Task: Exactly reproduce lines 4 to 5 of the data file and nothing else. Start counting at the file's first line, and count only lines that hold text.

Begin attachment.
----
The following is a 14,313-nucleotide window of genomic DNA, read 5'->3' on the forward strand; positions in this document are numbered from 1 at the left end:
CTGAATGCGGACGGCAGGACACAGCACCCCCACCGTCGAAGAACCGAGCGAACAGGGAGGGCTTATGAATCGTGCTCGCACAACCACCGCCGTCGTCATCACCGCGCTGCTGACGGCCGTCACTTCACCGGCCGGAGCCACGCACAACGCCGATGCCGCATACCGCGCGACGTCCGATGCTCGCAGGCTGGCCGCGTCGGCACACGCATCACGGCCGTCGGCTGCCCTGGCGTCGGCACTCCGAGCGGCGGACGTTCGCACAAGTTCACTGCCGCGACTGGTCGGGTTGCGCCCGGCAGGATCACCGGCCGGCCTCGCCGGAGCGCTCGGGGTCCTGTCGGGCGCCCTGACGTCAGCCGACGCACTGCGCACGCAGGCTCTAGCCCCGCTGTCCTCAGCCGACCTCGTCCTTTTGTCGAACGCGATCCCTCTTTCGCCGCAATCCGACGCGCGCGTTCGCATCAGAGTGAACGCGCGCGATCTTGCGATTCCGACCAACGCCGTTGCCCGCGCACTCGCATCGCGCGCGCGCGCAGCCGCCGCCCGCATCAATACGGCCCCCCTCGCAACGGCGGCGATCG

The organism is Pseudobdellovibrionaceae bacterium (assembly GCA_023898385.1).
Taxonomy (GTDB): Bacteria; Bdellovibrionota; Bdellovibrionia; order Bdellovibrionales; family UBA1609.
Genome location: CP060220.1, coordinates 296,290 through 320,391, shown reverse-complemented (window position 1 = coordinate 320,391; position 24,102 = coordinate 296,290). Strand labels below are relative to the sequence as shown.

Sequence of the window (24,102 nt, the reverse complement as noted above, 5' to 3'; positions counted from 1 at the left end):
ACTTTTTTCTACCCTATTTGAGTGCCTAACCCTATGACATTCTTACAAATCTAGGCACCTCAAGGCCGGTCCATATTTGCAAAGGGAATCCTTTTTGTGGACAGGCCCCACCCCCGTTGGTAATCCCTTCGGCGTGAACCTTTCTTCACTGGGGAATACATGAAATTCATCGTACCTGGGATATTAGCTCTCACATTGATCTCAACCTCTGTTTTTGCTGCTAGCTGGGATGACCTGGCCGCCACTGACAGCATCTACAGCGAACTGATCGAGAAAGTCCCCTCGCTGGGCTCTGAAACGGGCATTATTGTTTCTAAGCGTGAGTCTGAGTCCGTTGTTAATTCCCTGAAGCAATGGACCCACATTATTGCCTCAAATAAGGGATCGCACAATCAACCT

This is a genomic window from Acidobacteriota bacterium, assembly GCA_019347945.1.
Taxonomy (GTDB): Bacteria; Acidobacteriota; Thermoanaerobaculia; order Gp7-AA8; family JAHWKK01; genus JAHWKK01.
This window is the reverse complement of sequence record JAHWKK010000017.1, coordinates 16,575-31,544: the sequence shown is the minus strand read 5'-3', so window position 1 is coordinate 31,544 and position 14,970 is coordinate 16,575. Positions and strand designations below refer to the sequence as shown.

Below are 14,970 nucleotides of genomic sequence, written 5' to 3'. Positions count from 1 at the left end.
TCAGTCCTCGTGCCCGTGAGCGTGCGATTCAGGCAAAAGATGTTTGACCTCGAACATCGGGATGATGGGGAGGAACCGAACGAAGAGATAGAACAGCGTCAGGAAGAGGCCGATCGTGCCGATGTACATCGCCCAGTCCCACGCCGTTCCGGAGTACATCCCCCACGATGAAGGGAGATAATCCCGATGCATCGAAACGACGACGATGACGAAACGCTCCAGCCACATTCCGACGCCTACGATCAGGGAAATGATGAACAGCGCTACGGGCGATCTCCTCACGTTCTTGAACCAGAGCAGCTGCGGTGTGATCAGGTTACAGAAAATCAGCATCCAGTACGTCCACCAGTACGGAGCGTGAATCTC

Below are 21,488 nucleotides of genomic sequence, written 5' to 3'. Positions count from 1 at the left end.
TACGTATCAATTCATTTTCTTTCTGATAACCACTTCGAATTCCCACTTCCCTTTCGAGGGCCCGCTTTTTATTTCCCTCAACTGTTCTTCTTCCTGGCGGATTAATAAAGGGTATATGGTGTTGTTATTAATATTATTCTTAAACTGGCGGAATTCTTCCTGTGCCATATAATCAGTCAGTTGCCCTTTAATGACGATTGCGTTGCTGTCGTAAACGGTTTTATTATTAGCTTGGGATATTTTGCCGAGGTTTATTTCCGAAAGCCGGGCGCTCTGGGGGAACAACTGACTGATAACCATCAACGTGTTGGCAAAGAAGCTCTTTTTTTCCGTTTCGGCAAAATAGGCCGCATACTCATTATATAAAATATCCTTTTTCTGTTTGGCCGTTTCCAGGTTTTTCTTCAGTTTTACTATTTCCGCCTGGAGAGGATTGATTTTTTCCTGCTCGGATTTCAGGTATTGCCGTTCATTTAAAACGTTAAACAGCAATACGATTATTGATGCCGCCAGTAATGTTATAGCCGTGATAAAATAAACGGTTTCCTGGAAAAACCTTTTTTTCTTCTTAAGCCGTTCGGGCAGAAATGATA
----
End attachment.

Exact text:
Taxonomy (GTDB): Bacteria; Bdellovibrionota; Bdellovibrionia; order Bdellovibrionales; family UBA1609.
Genome location: CP060220.1, coordinates 296,290 through 320,391, shown reverse-complemented (window position 1 = coordinate 320,391; position 24,102 = coordinate 296,290). Strand labels below are relative to the sequence as shown.